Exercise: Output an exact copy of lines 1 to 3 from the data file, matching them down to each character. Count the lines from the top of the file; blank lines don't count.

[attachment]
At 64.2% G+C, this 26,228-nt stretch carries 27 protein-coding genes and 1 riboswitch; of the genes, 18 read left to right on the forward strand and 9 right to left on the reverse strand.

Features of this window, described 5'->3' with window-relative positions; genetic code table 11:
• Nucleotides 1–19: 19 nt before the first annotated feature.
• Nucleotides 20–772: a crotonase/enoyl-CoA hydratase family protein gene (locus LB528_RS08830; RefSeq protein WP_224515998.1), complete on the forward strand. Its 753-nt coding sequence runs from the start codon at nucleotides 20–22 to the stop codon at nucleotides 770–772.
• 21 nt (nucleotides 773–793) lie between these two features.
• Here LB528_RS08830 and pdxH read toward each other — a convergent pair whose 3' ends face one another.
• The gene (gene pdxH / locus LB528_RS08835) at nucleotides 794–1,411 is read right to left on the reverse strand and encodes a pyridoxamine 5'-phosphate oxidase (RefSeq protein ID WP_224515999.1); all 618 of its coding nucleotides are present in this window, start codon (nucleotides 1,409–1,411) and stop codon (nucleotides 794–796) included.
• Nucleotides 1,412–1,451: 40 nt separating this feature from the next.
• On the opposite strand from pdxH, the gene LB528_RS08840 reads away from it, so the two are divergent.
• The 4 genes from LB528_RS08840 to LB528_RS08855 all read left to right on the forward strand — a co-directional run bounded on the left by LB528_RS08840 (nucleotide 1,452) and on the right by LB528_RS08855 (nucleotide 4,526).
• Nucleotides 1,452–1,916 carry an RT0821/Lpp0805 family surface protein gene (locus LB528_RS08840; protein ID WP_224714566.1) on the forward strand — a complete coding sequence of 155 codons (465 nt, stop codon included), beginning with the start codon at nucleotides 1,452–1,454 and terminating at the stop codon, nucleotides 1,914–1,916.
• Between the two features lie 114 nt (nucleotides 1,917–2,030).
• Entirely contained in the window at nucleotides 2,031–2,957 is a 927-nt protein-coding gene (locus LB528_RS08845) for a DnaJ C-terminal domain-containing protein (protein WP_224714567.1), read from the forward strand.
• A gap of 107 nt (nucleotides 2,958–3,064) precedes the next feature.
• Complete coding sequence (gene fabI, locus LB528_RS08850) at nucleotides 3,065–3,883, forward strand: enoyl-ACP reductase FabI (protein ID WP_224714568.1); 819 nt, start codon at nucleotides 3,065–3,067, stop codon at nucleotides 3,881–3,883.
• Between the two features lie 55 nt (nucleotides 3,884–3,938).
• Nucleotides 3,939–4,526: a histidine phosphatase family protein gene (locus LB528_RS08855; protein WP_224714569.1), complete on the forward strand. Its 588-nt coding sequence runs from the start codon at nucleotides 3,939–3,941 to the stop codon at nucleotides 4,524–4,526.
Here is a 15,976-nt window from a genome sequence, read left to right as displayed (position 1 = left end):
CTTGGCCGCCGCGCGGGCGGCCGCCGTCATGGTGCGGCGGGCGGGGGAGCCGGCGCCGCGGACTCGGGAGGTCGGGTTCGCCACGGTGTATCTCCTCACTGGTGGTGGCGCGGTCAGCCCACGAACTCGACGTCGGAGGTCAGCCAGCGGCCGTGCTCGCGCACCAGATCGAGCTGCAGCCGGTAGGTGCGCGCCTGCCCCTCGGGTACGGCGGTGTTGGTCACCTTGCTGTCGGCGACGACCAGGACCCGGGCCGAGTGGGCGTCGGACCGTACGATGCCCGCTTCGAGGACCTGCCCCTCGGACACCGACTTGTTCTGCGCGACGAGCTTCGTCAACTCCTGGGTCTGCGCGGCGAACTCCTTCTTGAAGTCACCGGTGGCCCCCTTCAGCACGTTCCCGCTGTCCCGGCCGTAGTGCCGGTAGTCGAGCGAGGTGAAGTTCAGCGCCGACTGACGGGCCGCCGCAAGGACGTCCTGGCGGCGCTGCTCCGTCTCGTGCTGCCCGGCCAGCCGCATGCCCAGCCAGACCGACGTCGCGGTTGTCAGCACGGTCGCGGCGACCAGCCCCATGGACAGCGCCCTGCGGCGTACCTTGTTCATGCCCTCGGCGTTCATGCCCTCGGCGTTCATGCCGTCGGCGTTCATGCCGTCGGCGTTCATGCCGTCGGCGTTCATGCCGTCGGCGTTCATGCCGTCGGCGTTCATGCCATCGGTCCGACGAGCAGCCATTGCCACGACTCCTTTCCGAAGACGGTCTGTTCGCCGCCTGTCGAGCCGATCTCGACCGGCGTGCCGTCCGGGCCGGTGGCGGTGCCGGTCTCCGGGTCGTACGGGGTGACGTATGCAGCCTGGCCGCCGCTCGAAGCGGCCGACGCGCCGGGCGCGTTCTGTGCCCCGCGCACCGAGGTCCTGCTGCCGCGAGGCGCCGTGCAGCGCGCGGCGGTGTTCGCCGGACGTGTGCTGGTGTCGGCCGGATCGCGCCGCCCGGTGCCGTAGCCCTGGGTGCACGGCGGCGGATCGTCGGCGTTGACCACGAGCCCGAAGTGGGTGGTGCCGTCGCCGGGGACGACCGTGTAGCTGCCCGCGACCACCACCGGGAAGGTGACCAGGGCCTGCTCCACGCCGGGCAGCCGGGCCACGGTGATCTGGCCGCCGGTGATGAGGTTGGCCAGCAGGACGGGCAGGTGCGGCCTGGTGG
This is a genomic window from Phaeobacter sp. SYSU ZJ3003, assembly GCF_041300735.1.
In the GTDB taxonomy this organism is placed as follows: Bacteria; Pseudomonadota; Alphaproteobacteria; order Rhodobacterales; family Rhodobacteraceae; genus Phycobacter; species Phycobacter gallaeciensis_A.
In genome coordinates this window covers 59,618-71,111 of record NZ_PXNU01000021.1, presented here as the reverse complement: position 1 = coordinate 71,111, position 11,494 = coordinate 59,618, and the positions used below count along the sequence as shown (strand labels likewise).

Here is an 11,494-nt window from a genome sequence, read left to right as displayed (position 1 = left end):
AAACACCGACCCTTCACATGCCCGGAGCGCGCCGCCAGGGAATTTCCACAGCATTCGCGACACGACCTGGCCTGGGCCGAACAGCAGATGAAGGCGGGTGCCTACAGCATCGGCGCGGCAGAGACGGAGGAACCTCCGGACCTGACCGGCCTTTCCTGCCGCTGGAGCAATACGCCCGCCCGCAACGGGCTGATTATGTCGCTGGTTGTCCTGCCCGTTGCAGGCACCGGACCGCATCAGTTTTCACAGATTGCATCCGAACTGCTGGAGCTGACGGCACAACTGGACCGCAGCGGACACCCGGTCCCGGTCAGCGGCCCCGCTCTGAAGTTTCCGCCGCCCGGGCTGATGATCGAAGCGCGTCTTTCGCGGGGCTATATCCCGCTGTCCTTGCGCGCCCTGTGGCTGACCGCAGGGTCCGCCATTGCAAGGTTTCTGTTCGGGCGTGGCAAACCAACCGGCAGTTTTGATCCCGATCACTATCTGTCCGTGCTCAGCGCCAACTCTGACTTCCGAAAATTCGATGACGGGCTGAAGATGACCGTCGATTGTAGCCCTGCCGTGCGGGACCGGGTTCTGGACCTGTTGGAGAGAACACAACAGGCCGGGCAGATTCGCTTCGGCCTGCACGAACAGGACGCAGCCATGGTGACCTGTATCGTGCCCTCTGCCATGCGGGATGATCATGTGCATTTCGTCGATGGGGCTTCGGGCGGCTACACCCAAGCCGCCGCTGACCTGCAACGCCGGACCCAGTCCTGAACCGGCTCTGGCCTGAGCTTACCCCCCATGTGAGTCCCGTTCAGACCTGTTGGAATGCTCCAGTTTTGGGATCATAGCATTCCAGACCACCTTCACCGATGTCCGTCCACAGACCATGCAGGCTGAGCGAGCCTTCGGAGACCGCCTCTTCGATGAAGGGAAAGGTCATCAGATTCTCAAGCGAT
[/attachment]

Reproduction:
At 64.2% G+C, this 26,228-nt stretch carries 27 protein-coding genes and 1 riboswitch; of the genes, 18 read left to right on the forward strand and 9 right to left on the reverse strand.

Features of this window, described 5'->3' with window-relative positions; genetic code table 11:
• Nucleotides 1–19: 19 nt before the first annotated feature.